Partial Lunar Eclipse
This year we won’t have a complete lunar eclipse, but we will have a partial lunar eclipse on October 28th in some parts of the world. The moon won’t completely darken, but it will partially darken for all of Europe, Asia, Africa, and Western Australia.
Hybrid Solar Eclipse
A hybrid solar eclipse is when the moon is too close to the earth to completely block out the sun. Instead, some parts of the earth will have a total eclipse, while others will have an annular solar eclipse. An annular eclipse is when the moon covers the center of the sun and leaves a bright ring of fire around the outside. On April 20th, you should be able to see a total eclipse across parts of Western Australia and Southern Indonesia. An annular eclipse will be visible in the rest of Indonesia and Australia.
Annular Solar Eclipse
As mentioned above, an annular solar eclipse is when the moon doesn’t fully block out the sun and instead leaves a ring of fire on the outside. You’ll be able to see this annular solar eclipse on October 14th across Western Canada, the Southwestern United States, Central America, Colombia, and Brazil. If you’re not in these areas but close, you may see a partial eclipse instead.
Notable Lunar Events in 2023
Besides lunar and solar eclipses, the moon has its own events too that you should keep an eye out for. While they’re not necessarily as cool as a complete eclipse, they are still interesting and can safely be viewed from almost anywhere– even large cities.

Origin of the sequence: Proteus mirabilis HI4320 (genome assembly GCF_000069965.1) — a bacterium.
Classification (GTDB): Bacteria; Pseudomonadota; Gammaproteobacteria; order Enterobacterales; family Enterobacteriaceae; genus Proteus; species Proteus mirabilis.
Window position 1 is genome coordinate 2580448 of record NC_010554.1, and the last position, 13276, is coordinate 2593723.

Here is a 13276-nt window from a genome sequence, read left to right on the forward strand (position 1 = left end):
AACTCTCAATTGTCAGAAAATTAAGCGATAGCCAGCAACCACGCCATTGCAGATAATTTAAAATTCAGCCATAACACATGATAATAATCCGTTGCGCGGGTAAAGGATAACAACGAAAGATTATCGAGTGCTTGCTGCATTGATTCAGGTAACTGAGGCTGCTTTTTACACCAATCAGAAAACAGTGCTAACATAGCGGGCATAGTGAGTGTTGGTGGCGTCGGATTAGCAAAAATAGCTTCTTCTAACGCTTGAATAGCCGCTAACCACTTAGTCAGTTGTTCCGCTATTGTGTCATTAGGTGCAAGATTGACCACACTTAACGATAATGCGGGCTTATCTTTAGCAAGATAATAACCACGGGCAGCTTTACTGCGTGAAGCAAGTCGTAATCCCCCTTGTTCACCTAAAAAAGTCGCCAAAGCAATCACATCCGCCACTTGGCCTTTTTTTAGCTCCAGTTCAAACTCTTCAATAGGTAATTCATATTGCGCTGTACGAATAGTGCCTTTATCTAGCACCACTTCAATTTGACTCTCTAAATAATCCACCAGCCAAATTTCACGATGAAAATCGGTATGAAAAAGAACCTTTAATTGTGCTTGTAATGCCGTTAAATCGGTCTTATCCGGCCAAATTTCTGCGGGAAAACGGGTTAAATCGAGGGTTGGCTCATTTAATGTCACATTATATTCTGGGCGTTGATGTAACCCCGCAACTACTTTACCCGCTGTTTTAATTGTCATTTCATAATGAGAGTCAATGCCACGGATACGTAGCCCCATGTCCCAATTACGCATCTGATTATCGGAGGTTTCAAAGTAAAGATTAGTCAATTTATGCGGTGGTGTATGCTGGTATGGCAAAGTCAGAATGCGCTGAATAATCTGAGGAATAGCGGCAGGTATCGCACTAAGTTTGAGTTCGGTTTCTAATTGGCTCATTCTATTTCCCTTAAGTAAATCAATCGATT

While supermoons aren’t the coolest astronomical events in 2023, they can be viewed from anywhere with the naked eye. There will be four supermoons this year. A supermoon is a full moon or new moon that is at its closest point to the earth. A super new moon isn’t as interesting as a full moon since there’s nothing to see in the night sky. A super full moon will look brighter and larger in the sky than a regular moon. The supermoons this year are on July 3rd, August 1st, and September 29th.
Super Blue Moon
Remember how we said there would be four supermoons? Well, one of them is so special it deserves its own category on our list of astronomical events in 2023– a Super Blue Moon. Ever wonder where the phrase “once in a blue moon” comes from? Sadly, it has nothing to do with the moon’s color and instead refers to the second full month within the same month. The Moon could be blue due to atmospheric conditions on Earth, but unless there’s a volcanic eruption on August 31st, it’ll be white.
How rare is a blue moon? About 3% of all full Moons are Blue Moons. Well, then how rare is a supermoon? Supermoons happen about 3-4 times a year, so roughly 25% of all full Moons are supermoons. So this begs the question of how rare a Super Blue Moon is. If we do some quick math, about 1 in 134 full moons will be a super Blue Moon. It’s not the rarest event, but it’s still cool to say you saw it.
Remember, the best way to view astronomical events is in areas with the least amount of light pollution. Meteor showers are best viewed at night, usually after midnight. Camping in the woods watching the stars and a meteor shower might just be the best summer trip you take. If you’re in the path of any of the solar eclipses, remember the sun is still there. It shouldn’t have to be said, but don’t stare directly at the sun– it’s still bright enough to damage your eyes. With that said, mark your calendars with the above astronomical events and get ready to have some fun.